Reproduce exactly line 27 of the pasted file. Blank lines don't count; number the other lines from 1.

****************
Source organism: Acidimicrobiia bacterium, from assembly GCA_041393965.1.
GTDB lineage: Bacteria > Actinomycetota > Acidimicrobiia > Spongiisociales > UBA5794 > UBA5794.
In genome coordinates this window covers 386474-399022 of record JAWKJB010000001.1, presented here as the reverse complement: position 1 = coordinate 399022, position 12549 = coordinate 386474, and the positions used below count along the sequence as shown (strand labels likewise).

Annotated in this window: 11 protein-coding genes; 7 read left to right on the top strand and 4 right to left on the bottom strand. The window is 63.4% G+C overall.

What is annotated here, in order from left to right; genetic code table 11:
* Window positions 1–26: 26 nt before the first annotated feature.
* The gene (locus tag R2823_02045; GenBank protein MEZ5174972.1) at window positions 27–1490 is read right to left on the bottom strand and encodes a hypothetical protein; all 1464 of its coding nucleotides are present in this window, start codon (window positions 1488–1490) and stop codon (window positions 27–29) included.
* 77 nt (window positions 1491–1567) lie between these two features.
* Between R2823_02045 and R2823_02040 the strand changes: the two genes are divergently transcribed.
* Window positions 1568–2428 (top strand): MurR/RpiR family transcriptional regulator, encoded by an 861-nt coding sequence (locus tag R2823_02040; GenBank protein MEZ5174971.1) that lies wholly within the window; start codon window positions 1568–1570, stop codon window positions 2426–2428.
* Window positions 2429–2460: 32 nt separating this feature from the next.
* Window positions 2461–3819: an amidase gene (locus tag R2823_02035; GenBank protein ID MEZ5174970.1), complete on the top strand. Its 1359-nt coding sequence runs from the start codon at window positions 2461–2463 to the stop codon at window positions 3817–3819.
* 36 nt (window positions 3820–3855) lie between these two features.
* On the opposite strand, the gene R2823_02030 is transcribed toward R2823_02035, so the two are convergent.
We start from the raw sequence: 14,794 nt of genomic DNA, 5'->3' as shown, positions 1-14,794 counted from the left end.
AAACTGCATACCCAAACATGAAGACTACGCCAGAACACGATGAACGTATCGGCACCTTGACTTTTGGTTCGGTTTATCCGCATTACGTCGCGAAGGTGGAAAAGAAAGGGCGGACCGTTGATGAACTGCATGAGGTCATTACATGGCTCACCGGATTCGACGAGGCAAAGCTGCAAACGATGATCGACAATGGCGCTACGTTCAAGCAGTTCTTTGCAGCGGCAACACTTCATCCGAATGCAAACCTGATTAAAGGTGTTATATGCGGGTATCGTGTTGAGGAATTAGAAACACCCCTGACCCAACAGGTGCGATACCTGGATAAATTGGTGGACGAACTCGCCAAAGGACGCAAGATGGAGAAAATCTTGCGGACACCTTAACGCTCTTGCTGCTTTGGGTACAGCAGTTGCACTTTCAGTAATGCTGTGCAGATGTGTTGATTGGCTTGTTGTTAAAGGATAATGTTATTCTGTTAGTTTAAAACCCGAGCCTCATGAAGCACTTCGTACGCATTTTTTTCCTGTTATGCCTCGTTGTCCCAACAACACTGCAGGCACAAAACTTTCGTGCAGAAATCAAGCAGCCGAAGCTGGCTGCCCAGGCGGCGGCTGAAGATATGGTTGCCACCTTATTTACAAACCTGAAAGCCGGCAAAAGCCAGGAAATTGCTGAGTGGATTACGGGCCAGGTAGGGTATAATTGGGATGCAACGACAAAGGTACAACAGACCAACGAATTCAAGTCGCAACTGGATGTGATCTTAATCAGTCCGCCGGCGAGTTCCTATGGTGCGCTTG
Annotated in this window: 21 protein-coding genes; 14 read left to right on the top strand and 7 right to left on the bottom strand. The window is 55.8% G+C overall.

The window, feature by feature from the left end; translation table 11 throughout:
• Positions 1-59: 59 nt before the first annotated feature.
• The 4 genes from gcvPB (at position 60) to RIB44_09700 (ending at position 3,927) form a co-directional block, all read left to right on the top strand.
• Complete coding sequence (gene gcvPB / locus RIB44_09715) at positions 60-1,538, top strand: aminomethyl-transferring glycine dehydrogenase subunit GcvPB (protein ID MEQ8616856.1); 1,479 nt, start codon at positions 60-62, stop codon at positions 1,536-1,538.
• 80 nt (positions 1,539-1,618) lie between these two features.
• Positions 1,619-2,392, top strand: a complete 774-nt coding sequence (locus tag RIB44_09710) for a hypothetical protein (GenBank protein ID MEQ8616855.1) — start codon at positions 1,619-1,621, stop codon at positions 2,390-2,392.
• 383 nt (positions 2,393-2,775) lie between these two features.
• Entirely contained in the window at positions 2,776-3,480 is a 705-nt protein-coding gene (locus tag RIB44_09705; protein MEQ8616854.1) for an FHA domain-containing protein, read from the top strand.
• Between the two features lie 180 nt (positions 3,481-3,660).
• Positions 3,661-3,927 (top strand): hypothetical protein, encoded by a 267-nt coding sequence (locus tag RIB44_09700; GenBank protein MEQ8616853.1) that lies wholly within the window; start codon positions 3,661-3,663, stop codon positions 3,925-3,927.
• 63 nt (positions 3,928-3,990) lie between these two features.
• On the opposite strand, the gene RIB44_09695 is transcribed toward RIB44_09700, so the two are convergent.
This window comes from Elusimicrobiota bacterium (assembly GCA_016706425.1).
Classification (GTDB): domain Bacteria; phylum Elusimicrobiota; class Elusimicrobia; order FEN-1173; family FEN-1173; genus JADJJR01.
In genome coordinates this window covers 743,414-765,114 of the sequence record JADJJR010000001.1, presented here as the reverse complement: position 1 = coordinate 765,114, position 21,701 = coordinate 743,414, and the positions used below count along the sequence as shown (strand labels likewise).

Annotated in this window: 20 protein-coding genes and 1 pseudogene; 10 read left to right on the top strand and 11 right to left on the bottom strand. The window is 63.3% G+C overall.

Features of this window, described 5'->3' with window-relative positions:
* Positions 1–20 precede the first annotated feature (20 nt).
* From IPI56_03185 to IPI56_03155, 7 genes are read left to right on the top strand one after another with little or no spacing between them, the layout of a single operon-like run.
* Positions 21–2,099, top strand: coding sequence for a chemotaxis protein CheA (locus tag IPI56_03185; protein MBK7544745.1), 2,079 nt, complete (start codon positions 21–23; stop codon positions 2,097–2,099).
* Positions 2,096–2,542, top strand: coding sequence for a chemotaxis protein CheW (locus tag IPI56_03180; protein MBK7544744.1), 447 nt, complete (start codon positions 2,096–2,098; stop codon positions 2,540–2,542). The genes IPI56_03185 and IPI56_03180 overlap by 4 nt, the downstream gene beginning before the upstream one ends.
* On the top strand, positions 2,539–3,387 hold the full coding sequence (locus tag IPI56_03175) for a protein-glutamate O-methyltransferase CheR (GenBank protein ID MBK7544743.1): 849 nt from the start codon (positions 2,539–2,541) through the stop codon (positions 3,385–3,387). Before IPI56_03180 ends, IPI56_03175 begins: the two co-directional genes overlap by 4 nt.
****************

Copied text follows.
• Positions 3,661-3,927 (top strand): hypothetical protein, encoded by a 267-nt coding sequence (locus tag RIB44_09700; GenBank protein MEQ8616853.1) that lies wholly within the window; start codon positions 3,661-3,663, stop codon positions 3,925-3,927.